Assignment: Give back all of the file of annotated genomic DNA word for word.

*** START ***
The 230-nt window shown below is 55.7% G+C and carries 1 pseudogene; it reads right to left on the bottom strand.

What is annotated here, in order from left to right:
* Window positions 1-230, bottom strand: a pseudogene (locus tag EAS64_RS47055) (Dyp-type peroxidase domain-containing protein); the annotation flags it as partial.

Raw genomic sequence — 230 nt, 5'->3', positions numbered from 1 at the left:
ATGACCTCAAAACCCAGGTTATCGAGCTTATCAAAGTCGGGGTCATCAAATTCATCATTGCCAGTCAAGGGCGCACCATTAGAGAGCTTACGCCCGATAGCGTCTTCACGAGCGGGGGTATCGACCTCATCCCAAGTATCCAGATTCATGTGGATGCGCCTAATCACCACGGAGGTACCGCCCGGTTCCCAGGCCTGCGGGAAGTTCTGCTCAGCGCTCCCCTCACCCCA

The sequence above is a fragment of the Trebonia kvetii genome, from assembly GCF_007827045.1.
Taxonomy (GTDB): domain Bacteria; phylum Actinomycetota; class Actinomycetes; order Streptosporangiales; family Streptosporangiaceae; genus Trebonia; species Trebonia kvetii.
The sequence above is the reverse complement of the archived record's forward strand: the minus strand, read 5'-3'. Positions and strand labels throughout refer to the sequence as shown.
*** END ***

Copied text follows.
The 230-nt window shown below is 55.7% G+C and carries 1 pseudogene; it reads right to left on the bottom strand.

What is annotated here, in order from left to right:
* Window positions 1-230, bottom strand: a pseudogene (locus tag EAS64_RS47055) (Dyp-type peroxidase domain-containing protein); the annotation flags it as partial.

Raw genomic sequence — 230 nt, 5'->3', positions numbered from 1 at the left:
ATGACCTCAAAACCCAGGTTATCGAGCTTATCAAAGTCGGGGTCATCAAATTCATCATTGCCAGTCAAGGGCGCACCATTAGAGAGCTTACGCCCGATAGCGTCTTCACGAGCGGGGGTATCGACCTCATCCCAAGTATCCAGATTCATGTGGATGCGCCTAATCACCACGGAGGTACCGCCCGGTTCCCAGGCCTGCGGGAAGTTCTGCTCAGCGCTCCCCTCACCCCA

The sequence above is a fragment of the Trebonia kvetii genome, from assembly GCF_007827045.1.
Taxonomy (GTDB): domain Bacteria; phylum Actinomycetota; class Actinomycetes; order Streptosporangiales; family Streptosporangiaceae; genus Trebonia; species Trebonia kvetii.
The sequence above is the reverse complement of the archived record's forward strand: the minus strand, read 5'-3'. Positions and strand labels throughout refer to the sequence as shown.